Hong Kong Med J 2021 Aug;27(4):244–6 | Epub 16 Aug 2021
© Hong Kong Academy of Medicine. CC BY-NC-ND 4.0
Scientific research on COVID-19 conducted in Hong Kong in 2020
Harry HX Wang, PhD1,2; Ling Chen, MD3; Hanyue Ding, MPH2; Junjie Huang, MD2; Martin CS Wong, MD, MPH2,4
1 School of Public Health, Sun Yat-Sen University, Guangzhou, China
2 JC School of Public Health and Primary Care, Faculty of Medicine, The Chinese University of Hong Kong, Hong Kong
3 Department of General Practice, Zhongnan Hospital of Wuhan University, Wuhan University, Wuhan, China
4 Editor-in-Chief, Hong Kong Medical Journal
Corresponding author: Prof Martin CS Wong (firstname.lastname@example.org)
Much research has been conducted into the coronavirus disease 2019 (COVID-19) pandemic internationally and regionally.1 2 3 4 Before the pandemic became widespread, researchers in Hong Kong have alerted health authorities to initiate emergency measures.5 6 The accumulated scientific evidence on COVID-19, including clinical characteristics, transmission, risk factors, diagnostic testing and screening, immune responses, treatment and pharmaceutical prophylaxis, and vaccines has greatly helped inform the infection prevention, early recognition, rapid identification, and disease control of COVID-19. Research attention paid to the routine clinical management of chronic conditions are of equal importance in the wider context of the pandemic, given the dynamic links between COVID-19 and underlying health conditions.7
In this issue of the Hong Kong Medical Journal, Yee et al8 reviewed institutional data from all urology centres in the government-run healthcare sector in Hong Kong during the COVID-19 pandemic, to assess the changes in urology practice and resident training. Compared with a control period, the authors report drastic reductions of 28.5% to 49.6% in the numbers of operating sessions, clinic attendances, cystoscopy sessions, prostate biopsies, and shockwave lithotripsy sessions across all the centres reviewed. The number of surgeries performed by residents was also reduced dramatically during the pandemic. Key aspects of urology practice have undergone substantial changes, which resulted as a response to challenges including shortages in frontline healthcare resources such as personal protective equipment, or rigid management of patient flow in hospitals. Similar challenges were identified in primary care during the early phase of the COVID-19 outbreak, as shown in a cross-sectional study conducted among family doctors affiliated with the Hong Kong College of Family Physicians.9 In other specialist services such as obstetrics and gynaecology practices, restrictive measures intended to limit the spread of COVID-19 resulted in an increased psychological burden on pregnant women who experienced cancellation of prenatal exercises, antenatal talks, hospital tours, and postnatal classes.10 Local researchers also advocated the importance of identifying and prioritising ‘time-sensitive’ patients for assisted reproductive technology.11 From a clinical perspective, the gap in clinical preparedness for COVID-19 necessitates further frontline research to develop risk triage protocols with optimal diagnostic performance and a widely accepted ‘gold-standard’ cut-off level to inform guideline recommendations and support clinical management decisions.12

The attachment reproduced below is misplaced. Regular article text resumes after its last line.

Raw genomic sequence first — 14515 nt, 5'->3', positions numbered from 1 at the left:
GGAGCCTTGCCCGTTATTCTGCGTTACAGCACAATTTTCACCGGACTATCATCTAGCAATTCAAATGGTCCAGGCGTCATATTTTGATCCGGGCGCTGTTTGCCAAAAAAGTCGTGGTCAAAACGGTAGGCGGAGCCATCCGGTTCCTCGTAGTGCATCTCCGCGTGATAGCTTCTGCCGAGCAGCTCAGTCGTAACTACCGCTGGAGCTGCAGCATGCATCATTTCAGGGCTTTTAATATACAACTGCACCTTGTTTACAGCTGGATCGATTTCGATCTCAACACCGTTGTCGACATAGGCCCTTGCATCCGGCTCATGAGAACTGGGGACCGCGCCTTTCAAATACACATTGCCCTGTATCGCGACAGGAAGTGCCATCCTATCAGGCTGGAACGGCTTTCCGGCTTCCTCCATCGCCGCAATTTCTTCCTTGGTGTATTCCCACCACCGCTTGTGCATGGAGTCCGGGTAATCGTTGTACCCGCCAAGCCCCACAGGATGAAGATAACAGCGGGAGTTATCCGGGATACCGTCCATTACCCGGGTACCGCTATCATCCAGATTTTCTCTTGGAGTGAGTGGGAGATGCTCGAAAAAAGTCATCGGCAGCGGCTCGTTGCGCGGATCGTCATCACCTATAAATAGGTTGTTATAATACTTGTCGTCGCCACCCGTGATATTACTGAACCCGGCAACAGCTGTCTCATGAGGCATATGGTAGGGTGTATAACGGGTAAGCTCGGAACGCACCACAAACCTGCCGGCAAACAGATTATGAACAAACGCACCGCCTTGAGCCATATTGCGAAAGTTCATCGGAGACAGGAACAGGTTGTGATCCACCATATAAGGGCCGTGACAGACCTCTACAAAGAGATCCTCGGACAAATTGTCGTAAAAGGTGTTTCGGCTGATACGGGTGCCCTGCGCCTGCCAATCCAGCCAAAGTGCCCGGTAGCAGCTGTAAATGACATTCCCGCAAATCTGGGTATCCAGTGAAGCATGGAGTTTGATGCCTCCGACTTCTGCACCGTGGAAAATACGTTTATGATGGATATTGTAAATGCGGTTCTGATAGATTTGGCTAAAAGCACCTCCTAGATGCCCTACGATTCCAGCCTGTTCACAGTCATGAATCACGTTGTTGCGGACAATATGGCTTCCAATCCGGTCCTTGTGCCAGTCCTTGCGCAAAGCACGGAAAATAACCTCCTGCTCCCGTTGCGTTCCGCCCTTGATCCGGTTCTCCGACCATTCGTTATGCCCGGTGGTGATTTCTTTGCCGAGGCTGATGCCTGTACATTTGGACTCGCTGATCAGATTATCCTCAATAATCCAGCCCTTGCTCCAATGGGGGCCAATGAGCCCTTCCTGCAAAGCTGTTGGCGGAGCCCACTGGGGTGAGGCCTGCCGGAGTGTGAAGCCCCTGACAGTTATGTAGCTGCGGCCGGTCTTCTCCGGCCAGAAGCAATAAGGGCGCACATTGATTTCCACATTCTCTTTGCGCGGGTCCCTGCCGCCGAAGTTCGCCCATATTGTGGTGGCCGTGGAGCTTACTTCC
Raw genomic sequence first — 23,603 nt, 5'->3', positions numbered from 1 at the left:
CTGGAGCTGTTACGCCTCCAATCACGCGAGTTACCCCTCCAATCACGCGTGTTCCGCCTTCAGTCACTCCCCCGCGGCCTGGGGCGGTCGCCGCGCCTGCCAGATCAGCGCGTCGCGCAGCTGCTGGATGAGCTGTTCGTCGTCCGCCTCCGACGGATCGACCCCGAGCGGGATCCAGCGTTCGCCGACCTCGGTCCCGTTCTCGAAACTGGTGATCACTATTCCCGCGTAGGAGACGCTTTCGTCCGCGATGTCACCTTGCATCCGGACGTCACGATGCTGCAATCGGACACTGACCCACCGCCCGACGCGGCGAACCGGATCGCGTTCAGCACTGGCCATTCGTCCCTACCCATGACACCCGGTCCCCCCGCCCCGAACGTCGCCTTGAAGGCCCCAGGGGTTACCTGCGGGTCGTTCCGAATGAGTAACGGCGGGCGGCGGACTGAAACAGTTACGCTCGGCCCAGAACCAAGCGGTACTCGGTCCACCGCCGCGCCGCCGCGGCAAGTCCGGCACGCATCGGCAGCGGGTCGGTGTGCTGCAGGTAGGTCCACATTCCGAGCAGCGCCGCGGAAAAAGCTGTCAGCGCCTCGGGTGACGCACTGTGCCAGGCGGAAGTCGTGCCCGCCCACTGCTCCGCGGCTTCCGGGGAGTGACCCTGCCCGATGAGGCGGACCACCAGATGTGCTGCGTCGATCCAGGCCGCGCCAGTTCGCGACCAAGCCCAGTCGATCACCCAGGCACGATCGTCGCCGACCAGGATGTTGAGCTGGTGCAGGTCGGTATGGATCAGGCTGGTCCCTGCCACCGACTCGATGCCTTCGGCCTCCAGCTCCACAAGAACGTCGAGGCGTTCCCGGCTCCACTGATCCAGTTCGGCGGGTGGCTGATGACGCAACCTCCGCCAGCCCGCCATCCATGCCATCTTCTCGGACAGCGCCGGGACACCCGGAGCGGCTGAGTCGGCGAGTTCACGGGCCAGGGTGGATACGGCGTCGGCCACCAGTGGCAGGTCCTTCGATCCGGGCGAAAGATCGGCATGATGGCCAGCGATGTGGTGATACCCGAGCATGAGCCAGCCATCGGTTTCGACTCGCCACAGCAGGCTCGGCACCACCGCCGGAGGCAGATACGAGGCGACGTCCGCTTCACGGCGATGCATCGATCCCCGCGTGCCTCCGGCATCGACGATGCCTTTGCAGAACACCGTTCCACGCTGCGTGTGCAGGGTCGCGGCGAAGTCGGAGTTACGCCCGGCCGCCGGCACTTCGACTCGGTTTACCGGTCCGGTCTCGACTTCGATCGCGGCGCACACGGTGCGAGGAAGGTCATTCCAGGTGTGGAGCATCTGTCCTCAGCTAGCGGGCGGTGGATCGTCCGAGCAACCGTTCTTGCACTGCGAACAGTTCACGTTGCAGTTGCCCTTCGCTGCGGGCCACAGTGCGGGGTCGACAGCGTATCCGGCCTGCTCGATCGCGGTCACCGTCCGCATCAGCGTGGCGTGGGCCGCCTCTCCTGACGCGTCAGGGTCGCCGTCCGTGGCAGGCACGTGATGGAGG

Research conducted to explore the epidemiological and clinical manifestations of COVID-19 has substantially contributed to reducing community spread of severe acute respiratory syndrome coronavirus 2 in Hong Kong. A local investigation using data retrieved from the Clinical Management System of the Hospital Authority demonstrated the successful role of the first public COVID-19 temporary test centre in identifying infected individuals in a large-scale high-turnover setting.13 The volume and complexity of information documented in electronic health records, including clinical symptoms, imaging investigations, contact history, nucleic acid testing and vaccination records, has been growing exponentially to underpin digital solutions that support efforts to limit the spread of COVID-19. Big data analytics, artificial intelligence, and machine learning techniques have gained increasing prominence in generating reliable evidence that can help measure personalised clinical risk of severe illness and may potentially contribute to regional and global forecasts.14 Such progress will inevitably be accelerated by increasing uptake of electronic health records and mobile apps in mass data collection to support scientific research and public health measures. Nevertheless, due consideration in protecting personally identifiable information and ensuring data privacy in the context of COVID-19 is becoming a controversial but crucial concern over individual-level data exchange and sharing that deserves concomitant research.